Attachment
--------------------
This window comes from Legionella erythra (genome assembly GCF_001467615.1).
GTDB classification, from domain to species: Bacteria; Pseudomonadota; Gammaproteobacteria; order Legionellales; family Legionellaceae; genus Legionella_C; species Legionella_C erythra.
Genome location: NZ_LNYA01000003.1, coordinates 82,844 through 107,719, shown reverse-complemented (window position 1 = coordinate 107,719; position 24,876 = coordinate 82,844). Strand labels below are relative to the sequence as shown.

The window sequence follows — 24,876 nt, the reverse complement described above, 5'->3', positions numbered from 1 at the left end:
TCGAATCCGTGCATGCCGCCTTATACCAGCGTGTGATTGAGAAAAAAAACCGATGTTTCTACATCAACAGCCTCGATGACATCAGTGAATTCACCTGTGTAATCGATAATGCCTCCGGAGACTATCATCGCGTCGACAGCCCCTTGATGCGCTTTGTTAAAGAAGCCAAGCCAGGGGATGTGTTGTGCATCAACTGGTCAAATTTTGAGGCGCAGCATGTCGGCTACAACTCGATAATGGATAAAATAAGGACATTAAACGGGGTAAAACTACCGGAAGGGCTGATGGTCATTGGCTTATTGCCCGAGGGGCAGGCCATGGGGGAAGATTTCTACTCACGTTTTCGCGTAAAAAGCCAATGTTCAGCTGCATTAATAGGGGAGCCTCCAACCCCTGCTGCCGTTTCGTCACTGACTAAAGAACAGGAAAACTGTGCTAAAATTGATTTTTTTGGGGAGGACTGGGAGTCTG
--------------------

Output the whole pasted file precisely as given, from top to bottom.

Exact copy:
This window comes from Legionella erythra (genome assembly GCF_001467615.1).
GTDB classification, from domain to species: Bacteria; Pseudomonadota; Gammaproteobacteria; order Legionellales; family Legionellaceae; genus Legionella_C; species Legionella_C erythra.
Genome location: NZ_LNYA01000003.1, coordinates 82,844 through 107,719, shown reverse-complemented (window position 1 = coordinate 107,719; position 24,876 = coordinate 82,844). Strand labels below are relative to the sequence as shown.

The window sequence follows — 24,876 nt, the reverse complement described above, 5'->3', positions numbered from 1 at the left end:
TCGAATCCGTGCATGCCGCCTTATACCAGCGTGTGATTGAGAAAAAAAACCGATGTTTCTACATCAACAGCCTCGATGACATCAGTGAATTCACCTGTGTAATCGATAATGCCTCCGGAGACTATCATCGCGTCGACAGCCCCTTGATGCGCTTTGTTAAAGAAGCCAAGCCAGGGGATGTGTTGTGCATCAACTGGTCAAATTTTGAGGCGCAGCATGTCGGCTACAACTCGATAATGGATAAAATAAGGACATTAAACGGGGTAAAACTACCGGAAGGGCTGATGGTCATTGGCTTATTGCCCGAGGGGCAGGCCATGGGGGAAGATTTCTACTCACGTTTTCGCGTAAAAAGCCAATGTTCAGCTGCATTAATAGGGGAGCCTCCAACCCCTGCTGCCGTTTCGTCACTGACTAAAGAACAGGAAAACTGTGCTAAAATTGATTTTTTTGGGGAGGACTGGGAGTCTG